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Suggestions or warnings for M4 upper

Discussion in 'Rifle Country' started by Wapato, Jan 27, 2012.

  1. Wapato

    Wapato Well-Known Member

    I've got a Bushmaster DCM AR-15. Nice for what it's meant to do, and a great trigger, but it's heavy and not really meant to have the sights messed with.

    So I'd like to get a short and light upper with rails. It doesn't need to have other sights. Preferably at a lower price unless there is a clear advantage going up.

    I'm not sure that I'd want to use this set up for hunting. But my state requires 1,200 foot pounds of energy at the muzzle to hunt a number of things. It looks like I might just miss the mark with standard ammo in a 14.5 inch barrel. Is it easy to get over that or should I think about going to 16"?

    Or should I just leave rifle hunting to .308s and up?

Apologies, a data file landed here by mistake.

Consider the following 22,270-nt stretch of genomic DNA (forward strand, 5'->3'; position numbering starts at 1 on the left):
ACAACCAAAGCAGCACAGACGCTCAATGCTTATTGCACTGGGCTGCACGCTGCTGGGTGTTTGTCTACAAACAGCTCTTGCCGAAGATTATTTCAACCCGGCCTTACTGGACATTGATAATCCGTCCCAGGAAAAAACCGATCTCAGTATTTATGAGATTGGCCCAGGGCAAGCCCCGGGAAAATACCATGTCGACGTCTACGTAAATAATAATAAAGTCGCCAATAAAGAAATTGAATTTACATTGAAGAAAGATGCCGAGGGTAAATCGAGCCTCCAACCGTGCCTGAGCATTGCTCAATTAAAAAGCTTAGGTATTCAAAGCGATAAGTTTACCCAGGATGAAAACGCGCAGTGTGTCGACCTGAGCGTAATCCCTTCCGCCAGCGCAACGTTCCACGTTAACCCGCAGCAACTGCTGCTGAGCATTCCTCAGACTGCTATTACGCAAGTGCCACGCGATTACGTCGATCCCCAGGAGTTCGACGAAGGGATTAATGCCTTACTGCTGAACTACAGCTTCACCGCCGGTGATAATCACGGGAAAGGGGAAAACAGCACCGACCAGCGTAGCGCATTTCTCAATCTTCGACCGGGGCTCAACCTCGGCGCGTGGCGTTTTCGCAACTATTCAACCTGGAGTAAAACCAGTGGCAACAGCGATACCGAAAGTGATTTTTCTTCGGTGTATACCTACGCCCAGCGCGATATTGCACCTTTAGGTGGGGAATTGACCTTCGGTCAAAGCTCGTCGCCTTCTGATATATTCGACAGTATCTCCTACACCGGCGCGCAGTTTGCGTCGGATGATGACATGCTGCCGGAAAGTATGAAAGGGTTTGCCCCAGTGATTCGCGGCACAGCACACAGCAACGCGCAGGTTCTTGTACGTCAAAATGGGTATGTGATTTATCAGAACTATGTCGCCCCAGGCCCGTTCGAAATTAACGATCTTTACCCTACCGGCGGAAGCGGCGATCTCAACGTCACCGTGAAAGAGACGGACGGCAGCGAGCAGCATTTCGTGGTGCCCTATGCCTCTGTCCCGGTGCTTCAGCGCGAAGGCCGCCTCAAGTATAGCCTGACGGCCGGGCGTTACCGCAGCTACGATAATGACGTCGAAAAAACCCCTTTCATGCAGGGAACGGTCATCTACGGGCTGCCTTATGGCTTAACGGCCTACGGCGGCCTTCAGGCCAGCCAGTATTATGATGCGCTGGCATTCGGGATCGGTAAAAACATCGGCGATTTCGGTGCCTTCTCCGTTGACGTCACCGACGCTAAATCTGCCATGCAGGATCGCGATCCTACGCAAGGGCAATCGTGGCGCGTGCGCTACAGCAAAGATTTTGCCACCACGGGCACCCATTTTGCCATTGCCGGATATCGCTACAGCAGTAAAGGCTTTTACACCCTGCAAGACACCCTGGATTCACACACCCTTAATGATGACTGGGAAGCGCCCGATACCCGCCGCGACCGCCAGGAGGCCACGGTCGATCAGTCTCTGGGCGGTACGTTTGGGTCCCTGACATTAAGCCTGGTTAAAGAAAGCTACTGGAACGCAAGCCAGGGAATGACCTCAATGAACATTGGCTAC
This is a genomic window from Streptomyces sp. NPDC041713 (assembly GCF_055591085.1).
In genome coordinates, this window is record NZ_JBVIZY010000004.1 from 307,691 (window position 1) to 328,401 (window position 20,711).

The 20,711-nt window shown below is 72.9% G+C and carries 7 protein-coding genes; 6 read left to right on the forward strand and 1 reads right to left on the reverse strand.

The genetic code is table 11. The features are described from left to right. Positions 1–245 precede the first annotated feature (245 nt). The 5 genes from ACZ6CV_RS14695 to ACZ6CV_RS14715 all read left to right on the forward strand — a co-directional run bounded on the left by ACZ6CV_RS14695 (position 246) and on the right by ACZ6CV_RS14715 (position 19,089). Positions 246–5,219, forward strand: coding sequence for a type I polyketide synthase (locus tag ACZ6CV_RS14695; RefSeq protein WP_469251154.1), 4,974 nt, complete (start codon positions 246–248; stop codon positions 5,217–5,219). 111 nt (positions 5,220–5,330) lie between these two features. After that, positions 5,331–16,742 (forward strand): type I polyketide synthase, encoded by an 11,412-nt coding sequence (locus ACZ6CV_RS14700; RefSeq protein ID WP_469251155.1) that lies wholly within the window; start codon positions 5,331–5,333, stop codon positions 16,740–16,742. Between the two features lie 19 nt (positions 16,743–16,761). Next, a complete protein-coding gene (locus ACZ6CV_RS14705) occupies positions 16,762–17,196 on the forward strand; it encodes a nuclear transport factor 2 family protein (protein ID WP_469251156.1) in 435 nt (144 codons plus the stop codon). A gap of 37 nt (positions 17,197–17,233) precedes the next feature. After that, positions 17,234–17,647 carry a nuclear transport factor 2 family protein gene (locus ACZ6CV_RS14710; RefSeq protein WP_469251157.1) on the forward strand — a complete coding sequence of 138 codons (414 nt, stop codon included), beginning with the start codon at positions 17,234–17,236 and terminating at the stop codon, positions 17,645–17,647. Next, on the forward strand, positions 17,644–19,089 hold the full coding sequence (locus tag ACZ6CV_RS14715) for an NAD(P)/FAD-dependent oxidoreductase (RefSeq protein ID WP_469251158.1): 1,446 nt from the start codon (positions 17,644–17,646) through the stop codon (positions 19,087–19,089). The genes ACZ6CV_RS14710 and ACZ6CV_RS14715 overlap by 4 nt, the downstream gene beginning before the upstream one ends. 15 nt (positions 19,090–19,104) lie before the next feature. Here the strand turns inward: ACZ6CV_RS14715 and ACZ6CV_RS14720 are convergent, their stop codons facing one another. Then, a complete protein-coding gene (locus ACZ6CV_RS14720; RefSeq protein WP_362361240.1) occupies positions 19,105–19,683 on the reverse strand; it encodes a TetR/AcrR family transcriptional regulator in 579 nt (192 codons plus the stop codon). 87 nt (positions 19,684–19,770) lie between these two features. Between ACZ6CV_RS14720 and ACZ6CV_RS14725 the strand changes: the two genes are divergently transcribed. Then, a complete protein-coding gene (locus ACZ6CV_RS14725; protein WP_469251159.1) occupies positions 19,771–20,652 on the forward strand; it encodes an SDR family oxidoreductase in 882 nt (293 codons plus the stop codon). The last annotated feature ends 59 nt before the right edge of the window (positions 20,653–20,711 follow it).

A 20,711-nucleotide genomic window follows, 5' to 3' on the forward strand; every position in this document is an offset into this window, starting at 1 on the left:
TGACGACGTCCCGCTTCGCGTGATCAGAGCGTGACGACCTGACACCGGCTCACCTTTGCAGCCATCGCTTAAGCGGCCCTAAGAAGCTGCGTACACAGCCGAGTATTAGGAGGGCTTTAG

2. CmdrSlander

    CmdrSlander Well-Known Member

    6.8 SPC, a fairly common alternative AR caliber will give you 1,694 ft·lbf of energy from a 16" barrel, likely to still be over your req'd 1200 at 14.5.

    .300 AAC BLK will give you 1,360 out a 16" barrel with a fast load, but requires only a barrel swap, no new bolt or mags needed.
  3. CmdrSlander

    CmdrSlander Well-Known Member

    Rock River Arms produces a complete 6.8 SPC upper for $550 but you'll have to add rails, either at the factory or aftermarket. The 6.8 SPC is getting quite the following from deer hunters, though I don't know if that's what you're planning on taking with it.
  4. CmdrSlander

    CmdrSlander Well-Known Member

    Quality 6.8 SPC hunting ammo (Remmy Core-Lokt) has a cost per round of about $1.32.
  5. CmdrSlander

    CmdrSlander Well-Known Member